Launch Week Series: Rediscovering YTV

YTV (screenshot via YTV.com)

YTV (screenshot via YTV.com)


For the relaunch of my blog as a hub for Canuck TV (among other things), I decided to look back at the TV network that started my love affair with television — YTV. They just hit their 25th anniversary, a landmark achievement and my hats off to them for acknowledging it with a micro site. (Family Channel also reached their 25th anniversary recently but as far as I know they were silent about it.)

YTV still has a soft spot in my heart. As a kid, there was probably nothing that really caught my imagination and went crazy with it like some of the classic toons on YTV. I’m talking Stickin’ AroundThe RugratsRocko’s Modern LifeThe FlintstonesThe JetsonsHey ArnoldSpongeBob SquarePants, The Fairly Odd Parents the list could go on from here to the moon. I credit a lot of my creativity to growing up watching a bunch of the wildly imaginative shows on YTV.
Stephanie and Snit in Snit Station (screenshot via youtube.com)

Stephanie and Snit in Snit Station (screenshot via youtube.com)

Who could honestly forget the crazy awesome Snit Station on weekends? Its predecessor BrainWash was perhaps even more so. I, personally, vaguely remember the BrainWash days as I was very young when it originally aired. If it wasn’t for some old VHS tapes and clips on the net I might’ve forgotten about it entirely. When I came across the tapes, I realized that you would’ve found some great toons on there, The Pink Panther and Bump in the Night come to mind.

During the era when I watched YTV, the late nineties and a hair in to the 2000s, there were a few live action shows on the air, certainly not as many as there are now, and they were mostly homegrown stuff. System CrashBreaker High, and Radio Active are a few that I remember. Other live-action shows were, Uh-Oh, which was also the greatest game show in the land and who wouldn’t want to be on Video and Arcade: Top Ten. You get to play video games on TV and win stuff, how cool is that?
The title card for the Hit List in the late 90s. This was during the boy band craze, hence the teen magazine feel of the show throughout. (screenshot via youtube.com)

The title card for the Hit List in the late 90s. This was during the boy band craze, hence the teen magazine feel of the show throughout. (screenshot via youtube.com)

YTV also aired sanitized music videos for kids and teens on The Hit List. They’re not quite sanitized as the FamJams that air between shows on Family but you certainly wouldn’t catch Jeremy on The Hit ListThe Hit List also inexplicably went British every once in a while, something I don’t think I’ve even seen replicated on Much or its sister channels ever, unless you count French Kiss, but that was just Much airing french music videos for around an hour or so early in the morning.

From time to time, I like to check back in with YTV. It’s kinda like passing by the old house you used to live by. You look at it, and memories start to flood in, but then you start noticing the changes. Then you get set back into reality that it isn’t quite what it used to be. YTV certainly isn’t what it used to be. It’s as if someone tore down your old family home and built something new there. Even so, there are things that are hard to change, and you immediately recognize them. In the case of YTV, it’s the fact that pillars like SpongeBob, The Fairly Odd Parents and The Zone are still on the air albeit slightly different from what I remembered them being.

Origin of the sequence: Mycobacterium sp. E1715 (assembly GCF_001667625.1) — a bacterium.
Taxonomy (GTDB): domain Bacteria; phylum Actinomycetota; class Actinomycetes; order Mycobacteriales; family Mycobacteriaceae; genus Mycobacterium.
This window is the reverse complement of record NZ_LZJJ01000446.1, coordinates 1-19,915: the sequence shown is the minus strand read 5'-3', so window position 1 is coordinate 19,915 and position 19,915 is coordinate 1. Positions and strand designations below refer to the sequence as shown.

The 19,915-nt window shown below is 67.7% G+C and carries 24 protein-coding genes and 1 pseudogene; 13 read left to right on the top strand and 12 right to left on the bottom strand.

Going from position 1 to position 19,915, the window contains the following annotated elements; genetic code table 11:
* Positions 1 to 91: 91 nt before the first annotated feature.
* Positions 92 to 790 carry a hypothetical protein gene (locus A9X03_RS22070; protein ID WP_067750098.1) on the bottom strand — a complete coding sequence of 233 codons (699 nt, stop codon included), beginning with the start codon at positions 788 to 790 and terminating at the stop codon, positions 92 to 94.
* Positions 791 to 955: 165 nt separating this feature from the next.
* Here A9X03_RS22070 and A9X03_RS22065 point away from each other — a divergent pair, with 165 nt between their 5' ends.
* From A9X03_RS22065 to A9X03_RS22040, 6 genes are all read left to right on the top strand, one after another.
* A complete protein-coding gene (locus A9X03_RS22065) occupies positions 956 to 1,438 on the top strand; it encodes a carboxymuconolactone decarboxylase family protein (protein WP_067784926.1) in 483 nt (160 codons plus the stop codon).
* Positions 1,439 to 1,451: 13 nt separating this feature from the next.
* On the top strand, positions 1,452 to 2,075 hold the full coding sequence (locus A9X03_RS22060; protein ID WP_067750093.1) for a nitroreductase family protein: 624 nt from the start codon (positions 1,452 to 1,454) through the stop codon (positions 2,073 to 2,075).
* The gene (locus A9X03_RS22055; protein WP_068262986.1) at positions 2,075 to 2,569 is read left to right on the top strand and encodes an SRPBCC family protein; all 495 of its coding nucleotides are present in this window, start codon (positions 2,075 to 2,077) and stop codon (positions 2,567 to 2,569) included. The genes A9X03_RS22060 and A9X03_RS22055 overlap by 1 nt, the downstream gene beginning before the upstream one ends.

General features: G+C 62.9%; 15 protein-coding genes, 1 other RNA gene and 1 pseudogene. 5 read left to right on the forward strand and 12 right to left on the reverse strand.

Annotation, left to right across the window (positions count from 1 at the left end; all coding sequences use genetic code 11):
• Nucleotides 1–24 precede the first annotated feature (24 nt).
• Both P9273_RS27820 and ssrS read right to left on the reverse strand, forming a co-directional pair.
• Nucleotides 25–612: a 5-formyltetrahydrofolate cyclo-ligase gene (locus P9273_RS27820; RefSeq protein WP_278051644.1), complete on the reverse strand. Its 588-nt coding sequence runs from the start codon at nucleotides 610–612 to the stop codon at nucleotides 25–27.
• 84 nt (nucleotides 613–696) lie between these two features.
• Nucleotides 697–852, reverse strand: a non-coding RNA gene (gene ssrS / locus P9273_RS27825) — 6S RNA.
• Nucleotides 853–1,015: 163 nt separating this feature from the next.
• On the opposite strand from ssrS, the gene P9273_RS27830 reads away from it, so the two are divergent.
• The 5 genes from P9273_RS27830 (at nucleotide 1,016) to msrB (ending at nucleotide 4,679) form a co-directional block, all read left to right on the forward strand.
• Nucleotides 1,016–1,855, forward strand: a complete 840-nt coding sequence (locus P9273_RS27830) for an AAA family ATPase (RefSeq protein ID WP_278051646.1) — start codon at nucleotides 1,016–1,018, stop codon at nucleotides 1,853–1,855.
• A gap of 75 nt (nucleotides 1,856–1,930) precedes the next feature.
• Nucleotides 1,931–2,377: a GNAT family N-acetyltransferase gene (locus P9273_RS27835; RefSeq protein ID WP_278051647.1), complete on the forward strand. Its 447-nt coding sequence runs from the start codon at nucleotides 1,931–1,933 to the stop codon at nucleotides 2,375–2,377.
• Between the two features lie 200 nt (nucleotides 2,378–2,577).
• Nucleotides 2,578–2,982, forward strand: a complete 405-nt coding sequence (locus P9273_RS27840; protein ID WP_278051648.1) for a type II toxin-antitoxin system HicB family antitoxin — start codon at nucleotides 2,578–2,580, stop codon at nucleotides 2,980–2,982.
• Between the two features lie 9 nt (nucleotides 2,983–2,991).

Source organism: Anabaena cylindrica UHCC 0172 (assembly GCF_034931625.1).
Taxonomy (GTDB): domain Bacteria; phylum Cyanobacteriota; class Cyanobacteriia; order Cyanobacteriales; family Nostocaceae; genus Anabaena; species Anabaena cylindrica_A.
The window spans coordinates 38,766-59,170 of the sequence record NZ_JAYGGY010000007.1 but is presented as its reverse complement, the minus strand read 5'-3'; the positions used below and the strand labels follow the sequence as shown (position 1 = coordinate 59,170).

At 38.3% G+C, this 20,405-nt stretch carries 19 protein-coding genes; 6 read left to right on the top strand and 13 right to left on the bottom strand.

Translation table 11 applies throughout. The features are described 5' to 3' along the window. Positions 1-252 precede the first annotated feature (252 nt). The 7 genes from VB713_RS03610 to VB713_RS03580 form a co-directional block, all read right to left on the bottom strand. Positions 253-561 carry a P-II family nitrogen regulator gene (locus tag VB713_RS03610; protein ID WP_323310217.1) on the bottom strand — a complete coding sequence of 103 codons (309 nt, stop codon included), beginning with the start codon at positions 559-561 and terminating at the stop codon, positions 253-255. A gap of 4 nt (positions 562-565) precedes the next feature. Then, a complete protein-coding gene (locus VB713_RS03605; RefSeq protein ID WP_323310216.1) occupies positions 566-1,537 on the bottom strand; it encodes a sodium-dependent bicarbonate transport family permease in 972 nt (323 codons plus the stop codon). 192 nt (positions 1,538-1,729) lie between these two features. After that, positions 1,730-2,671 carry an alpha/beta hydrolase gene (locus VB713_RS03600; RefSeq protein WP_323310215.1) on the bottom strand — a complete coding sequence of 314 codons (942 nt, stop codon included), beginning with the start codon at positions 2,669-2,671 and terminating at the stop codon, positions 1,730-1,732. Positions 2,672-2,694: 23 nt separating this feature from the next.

Logo for The Next Star, one of YTV’s reality shows. (Image via Wikipedia)

But the new houses in the analogy are things like reality shows such as The Next Star, In Real Life and Extreme Babysitting. There’s also a far greater emphasis on live-action shows especially in prime-time these days. YTV also seems more family oriented than it did in the 90s, an effort to have parents watch with kids (mostly because YTV wants them to watch the ads along with their kids to rake in advertising dollars, shhh). The family appeal of the network was something that they stressed at launch, but it seemed to die out by the mid 90s. Come the You Rule era, it was virtually a kids and teens only zone. Unfortunately, one element YTV still keeps around is that they air shows sometimes months behind their original airdate in the US, for seemingly no good reason. You’d think that’s something they’d get on top of considering all of what’s available on the internet.

 Regardless of that, it’s YTV’s time to shine. Over the next few days you’ll see a few reviews of some current YTV shows as I rediscover the network. It’s not going to be pretty, it has changed a lot, and not for the better, but granted neither has almost anything else on TV. Remember when you could learn something from The Learning Channel (now TLC is mostly trash reality shows), watch news non-stop on the Cable News Network (CNN is now getting into reality shows) and hear country music on Country Music Television (only God knows what’s going on at CMT)? Prime, The Nashville Network, Canadian Learning Television and Talk TV have morphed into Dtour, Spike, OWN and MTV respectively, and are completely unrecognizable from their former selves. YTV hasn’t fallen that far yet. They still air NickToons (you’ll see a review of one of the latest on the site in a few), homegrown sitcoms (again, you’ll see a review of a modern one in a bit), pre-schooler stuff in the daytime and yes, as I mentioned earlier, SpongeBobFairly Odd Parents and The Zone. So, buckle up kids this is going to be a bumpy ride as uncle dxtr rediscovers YTV (again).

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